I experimented in the kitchen Sunday to create a new pulled chicken that would taste great alone – or in a meal. I came up with this sweet and spicy pulled chicken recipe. Use the pulled chicken in burritos, salads, rice bowls (recipe also below), flat bread pizzas, wraps or sandwiches. Here are my 2 recipes!
Mexi-Mango Pulled Chicken Crock Pot Recipe
- 8 Chicken Breasts
- 1/3 Cup Water
- 2 T Olive Oil
- 1 Package of Lipton onion soup mix
- 1 Cup Diced Mango
- 1 Cup Mango Peach Salsa
- 1 Diced Onion
- 1 Small Can Green Chilies
- 2 T Lime Juice
- 2 T Apple Cider Vinegar
- 1 tsp Fresh Minced (or pureed) Garlic
- 1 tsp Cumin
- 1 T Curry
- 1 tsp Chili Pepper
- 1 1/2 tsp Red Pepper Flakes
- 1 tsp Salt
- 3 T Stevia
- 1/2 – 1 tsp Cracked Pepper
Place chicken in a crock pot (choose your setting, low or hi, based on desired cook-time). In a separate mixing bowl, mix all the other ingredients together. Scoop out approximately 1/3 of the mixture and add to the chicken for cooking. Once the chicken is almost done, remove 1/2 the excess juice and place in a separate container (I use this if I feel I need to add moisture back in after pulling the chicken). Put the broth aside.
Finally, add the remainder of the seasoned mixture in with the chicken for the rest of the cook time. When the chicken is tender, pull the chicken apart until the chicken is well coated with the seasoned mixture. If the chicken is nice and juicy, you can discard the broth – or use it for a great stater for soup using leftover chicken and adding your favorite vegetables.
Mexi-Mango Chicken Quinoa Bowl
Layer ingredients in a bowl in the following order:
- 1/4 cup cooked quinoa
- 1/4 cup Black Beans
- 1 T Sour Cream
- 3oz Grilled or Pulled Chicken
- 1/2 cup shredded Lettuce
- 1/4 Sliced Avocado
- 1/8 cup Finely Diced Onion
- 1/4 cup Finely Diced Mango
- 2 T Peach Mango Salsa
- 1 T Curry Hot Sauce (or your favorite sauce)
Dust a bit of salt & garlic powder (optional) on top and add a pinch of lime juice over the avocado for zest!
Approximately 367 Calories: 30g protein, 37g carbs, 12g fat – getting almost a perfect equal balance of calories from each substrate.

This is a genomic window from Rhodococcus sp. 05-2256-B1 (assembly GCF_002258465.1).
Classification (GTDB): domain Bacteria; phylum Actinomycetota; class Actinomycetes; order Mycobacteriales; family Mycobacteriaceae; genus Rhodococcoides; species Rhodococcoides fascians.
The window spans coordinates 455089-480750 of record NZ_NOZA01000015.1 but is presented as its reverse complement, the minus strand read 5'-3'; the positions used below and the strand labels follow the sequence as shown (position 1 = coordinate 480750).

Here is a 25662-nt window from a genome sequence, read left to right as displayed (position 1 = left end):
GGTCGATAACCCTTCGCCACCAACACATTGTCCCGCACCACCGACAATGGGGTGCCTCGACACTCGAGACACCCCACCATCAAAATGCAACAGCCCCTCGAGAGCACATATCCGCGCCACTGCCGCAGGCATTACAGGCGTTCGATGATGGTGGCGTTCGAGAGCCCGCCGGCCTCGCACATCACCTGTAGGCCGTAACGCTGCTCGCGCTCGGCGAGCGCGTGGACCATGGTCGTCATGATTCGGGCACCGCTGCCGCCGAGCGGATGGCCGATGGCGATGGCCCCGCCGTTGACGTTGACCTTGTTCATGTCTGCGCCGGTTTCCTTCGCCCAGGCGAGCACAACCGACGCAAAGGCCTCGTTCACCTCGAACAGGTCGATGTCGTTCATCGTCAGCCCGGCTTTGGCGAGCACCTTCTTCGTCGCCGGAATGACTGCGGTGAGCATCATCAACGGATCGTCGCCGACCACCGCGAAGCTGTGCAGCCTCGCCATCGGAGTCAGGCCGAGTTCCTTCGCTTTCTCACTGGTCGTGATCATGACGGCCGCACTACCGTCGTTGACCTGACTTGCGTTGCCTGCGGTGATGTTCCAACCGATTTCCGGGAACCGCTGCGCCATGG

Who says dieting has to be bland?! Not me!!
If I had known it was going to turn out this good, I would have taken prettier pictures. So, instead, you get a pic of my dinner on paper plates – because, after a long hard day, that’s how I roll! Bonnie really doesn’t like to do dishes!
If you are new to Quinoa, read my blog: Cooking with Quinoa.
Here’s what you will need…
- Fresh Tilapia
- Olive Oil
- Lime Juice
- Grill Mates Mojito Lime Seasoning
- Italian Bread Crumbs
Coat the fish with olive oil and lime juice. Then, heavily season both sides of the fish, topping with a light sprinkle of bread crumbs to add a little bit of crunch. Place each piece of fish on the hot grill (I have a pan I use to grill fish) for approximately 4 minutes on each side. Since I like my edges crispy and a little charred, I turn my grill up at the last minute until I get the crispiness I want.
Zesty Black Bean & Corn Quinoa Ingredients:
- 1 cup uncooked quinoa
- 1/2 can of Ro-Tel diced tomatoes with lime and cilantro
- 3 green onions, chopped
- 3 cloves garlic, minced
- 1 12-oz. can seasoned black beans, drained
- 1 1/2 tablespoons red-wine vinegar
- 1 chopped green bell pepper
- 2 finely chopped jalapeños
- 1 cup corn kernels
- 2 tbsp chopped fresh cilantro (I was out, so I skipped this darn it!)
- 1/2 tsp cayenne pepper (cuz ♪ some like it hot and some sweat when the heat is on ♫ )
- sea salt or kosher salt and a bit of fresh cracked black pepper, to taste
- 5 tablespoons fresh lime juice, or to taste
- 1 teaspoon salt
- 1 1/4 teaspoons ground cumin, or to taste
- 1/3 cup olive oil (I cut mine with water, or skip it, to reduce calories)
Combine the black beans and vinegar and let sit. Once the quinoa is cooked, combine all the ingredients for the black bean and corn quinoa together (including the black beans). In a separate smaller bowl, combine the ingredients dressing and toss together until it is all well coated. I served this hot with the tilapia, but it is also amazing cold (which is how I will eat it for leftovers!) Since this is so good cold, you may want to double the ingredients so you are well stocked with leftovers like we do!
Lately, I’ve really enjoyed adding Quinoa to meals. Here is what I whipped together last night that was totally delish, healthy and low calorie! Enjoy!
Combine Quinoa with 2 cups water and bring to a boil, then simmer for 15 minutes. Set aside and let stand for 5-10 minutes. Add all the other ingredients together and toss into Quinoa, finishing with 1 squeezed lime, then salt to taste. Serve hot. Extremely fresh tasting and yummy!!
I’ve never heard anyone say “I feel so fat, if only I could be stronger in the gym”. No, that never happens. What they say is, “I’m so fat, I just wish I could be stronger around food”. The fact is, what we do in the gym is the easy part. It’s what we do in the kitchen that is tough.
We need food. It’s fuel for our body – BUT we have to learn to control food like we learn to control a weight. Think about this: When people first lift free weights, their weights are all over the place. Every movement feels a little unnatural. Newbies are shaky, wobbly and unbalanced. Lifting weights takes a certain amount of practice, which require repetition. Then, once we are able to control the weight, we work to improve, increasing the weight, and improving our skill.
We could use some of those same principles in the kitchen. We must first do what comes unnatural for us. For example, you may need to force yourself to eat 5-6 times a day at first. Like trying a new exercise, we have to try new things with our diet, like counting calories or making protein shakes. Then, you have to practice those things over and over – yes, you heard right. We have to practice eating healthy. You will practice new recipes and try new snacks – and just like when we practice anything else, we will not always get it right. So we keep working on it.
Look at the definition of what practice: